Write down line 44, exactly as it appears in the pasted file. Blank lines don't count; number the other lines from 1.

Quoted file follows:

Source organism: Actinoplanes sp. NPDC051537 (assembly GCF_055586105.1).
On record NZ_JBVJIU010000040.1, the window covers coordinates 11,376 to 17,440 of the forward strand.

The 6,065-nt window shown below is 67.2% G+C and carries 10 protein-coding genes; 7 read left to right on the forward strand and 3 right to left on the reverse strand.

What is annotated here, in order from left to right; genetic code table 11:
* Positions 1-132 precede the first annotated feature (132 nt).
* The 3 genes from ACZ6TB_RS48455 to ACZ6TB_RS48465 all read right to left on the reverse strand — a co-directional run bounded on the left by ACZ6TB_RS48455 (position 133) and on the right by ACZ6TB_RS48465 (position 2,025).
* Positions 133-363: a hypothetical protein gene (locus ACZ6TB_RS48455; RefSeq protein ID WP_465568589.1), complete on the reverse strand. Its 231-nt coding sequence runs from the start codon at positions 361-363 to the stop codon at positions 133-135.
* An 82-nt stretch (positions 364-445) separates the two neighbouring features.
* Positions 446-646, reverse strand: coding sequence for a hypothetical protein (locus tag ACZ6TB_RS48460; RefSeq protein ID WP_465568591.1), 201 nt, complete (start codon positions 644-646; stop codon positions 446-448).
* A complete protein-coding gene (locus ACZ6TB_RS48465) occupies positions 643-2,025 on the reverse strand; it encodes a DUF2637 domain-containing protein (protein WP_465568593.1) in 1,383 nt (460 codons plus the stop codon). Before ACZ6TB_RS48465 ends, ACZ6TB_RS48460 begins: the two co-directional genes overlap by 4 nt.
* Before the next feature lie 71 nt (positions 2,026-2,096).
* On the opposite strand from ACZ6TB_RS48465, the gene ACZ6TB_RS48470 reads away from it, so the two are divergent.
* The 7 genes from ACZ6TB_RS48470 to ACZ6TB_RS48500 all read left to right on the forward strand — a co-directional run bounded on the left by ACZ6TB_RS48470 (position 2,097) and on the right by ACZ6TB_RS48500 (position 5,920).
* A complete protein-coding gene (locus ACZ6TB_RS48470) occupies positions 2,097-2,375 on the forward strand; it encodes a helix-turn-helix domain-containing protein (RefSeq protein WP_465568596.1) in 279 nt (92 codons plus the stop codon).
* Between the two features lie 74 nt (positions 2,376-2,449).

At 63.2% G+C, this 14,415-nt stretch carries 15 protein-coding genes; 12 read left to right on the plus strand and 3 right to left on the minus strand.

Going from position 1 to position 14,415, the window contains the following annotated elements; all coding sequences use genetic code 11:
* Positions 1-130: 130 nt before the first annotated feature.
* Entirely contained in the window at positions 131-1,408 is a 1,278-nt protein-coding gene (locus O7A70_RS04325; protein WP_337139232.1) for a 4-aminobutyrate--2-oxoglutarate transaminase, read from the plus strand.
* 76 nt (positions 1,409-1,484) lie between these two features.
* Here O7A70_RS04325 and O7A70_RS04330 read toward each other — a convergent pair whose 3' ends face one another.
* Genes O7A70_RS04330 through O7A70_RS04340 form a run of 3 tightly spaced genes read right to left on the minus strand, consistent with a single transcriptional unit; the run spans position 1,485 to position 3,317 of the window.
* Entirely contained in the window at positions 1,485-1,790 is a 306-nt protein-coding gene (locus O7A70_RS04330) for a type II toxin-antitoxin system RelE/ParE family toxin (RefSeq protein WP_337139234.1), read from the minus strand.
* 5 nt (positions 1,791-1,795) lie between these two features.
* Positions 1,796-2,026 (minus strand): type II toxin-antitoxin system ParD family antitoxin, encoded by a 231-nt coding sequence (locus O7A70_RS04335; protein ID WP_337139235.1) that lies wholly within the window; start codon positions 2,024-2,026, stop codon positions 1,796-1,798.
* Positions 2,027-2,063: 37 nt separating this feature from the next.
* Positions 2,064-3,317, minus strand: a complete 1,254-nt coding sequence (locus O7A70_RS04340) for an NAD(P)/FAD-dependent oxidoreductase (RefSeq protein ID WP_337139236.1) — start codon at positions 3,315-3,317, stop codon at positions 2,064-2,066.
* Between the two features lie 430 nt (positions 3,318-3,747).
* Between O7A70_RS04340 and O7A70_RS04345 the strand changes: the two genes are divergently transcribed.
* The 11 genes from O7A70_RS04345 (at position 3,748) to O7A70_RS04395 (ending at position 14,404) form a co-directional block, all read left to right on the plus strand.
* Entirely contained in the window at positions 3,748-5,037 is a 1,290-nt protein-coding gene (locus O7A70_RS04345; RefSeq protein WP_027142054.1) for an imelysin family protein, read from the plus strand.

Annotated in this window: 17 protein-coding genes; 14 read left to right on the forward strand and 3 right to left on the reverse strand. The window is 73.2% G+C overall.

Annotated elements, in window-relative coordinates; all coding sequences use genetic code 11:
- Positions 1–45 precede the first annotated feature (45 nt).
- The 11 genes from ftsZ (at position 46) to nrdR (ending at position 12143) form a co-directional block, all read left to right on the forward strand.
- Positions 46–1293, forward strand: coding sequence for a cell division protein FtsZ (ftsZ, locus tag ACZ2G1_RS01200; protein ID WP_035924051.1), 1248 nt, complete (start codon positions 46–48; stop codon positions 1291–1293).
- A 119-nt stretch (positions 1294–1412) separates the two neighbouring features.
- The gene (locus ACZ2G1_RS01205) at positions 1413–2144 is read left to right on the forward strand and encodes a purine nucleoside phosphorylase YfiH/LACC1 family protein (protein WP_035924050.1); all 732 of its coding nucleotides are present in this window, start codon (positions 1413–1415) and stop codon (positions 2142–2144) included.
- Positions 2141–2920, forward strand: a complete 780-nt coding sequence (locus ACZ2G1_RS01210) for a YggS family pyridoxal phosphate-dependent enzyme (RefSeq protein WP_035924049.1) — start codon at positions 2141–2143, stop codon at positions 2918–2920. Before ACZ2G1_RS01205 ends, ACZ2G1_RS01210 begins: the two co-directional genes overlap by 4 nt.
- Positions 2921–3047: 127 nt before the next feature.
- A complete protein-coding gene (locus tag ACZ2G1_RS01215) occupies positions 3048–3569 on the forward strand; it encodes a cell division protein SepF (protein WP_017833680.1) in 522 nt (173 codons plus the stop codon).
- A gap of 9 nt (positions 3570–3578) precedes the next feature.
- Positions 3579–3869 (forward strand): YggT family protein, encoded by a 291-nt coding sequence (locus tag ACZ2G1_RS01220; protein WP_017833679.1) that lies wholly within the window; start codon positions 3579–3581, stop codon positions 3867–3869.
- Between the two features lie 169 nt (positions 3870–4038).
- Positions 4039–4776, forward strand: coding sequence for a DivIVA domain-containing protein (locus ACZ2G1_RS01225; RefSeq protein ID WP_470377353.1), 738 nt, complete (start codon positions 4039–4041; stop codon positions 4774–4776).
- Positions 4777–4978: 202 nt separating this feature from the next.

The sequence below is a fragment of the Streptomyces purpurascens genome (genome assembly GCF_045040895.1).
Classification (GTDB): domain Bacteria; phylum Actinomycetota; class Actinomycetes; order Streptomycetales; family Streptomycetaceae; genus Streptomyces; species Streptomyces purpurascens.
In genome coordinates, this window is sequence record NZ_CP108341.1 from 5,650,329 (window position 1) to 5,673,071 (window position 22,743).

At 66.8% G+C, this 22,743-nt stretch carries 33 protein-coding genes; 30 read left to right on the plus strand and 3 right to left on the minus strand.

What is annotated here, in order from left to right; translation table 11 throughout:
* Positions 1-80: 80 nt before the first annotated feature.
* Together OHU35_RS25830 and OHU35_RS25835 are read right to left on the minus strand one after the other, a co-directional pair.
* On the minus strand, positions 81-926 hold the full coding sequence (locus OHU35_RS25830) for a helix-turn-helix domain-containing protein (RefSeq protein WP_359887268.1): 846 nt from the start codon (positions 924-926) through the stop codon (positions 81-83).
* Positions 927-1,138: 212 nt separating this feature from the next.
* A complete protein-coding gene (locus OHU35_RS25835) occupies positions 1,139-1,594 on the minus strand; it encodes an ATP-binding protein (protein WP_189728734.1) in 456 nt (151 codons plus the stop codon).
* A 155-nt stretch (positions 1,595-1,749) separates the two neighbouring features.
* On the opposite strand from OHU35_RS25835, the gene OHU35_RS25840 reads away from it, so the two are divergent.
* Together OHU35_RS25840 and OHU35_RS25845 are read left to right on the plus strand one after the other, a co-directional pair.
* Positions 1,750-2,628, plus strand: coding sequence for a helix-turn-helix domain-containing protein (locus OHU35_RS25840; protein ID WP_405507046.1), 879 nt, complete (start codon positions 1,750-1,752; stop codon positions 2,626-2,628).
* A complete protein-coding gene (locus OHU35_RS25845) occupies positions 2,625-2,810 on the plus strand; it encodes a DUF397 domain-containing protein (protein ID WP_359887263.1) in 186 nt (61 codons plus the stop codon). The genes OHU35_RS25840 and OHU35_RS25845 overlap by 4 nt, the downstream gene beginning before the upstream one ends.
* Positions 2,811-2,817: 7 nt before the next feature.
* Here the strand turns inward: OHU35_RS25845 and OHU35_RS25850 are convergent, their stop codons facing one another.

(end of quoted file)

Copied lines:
- Between the two features lie 169 nt (positions 3870–4038).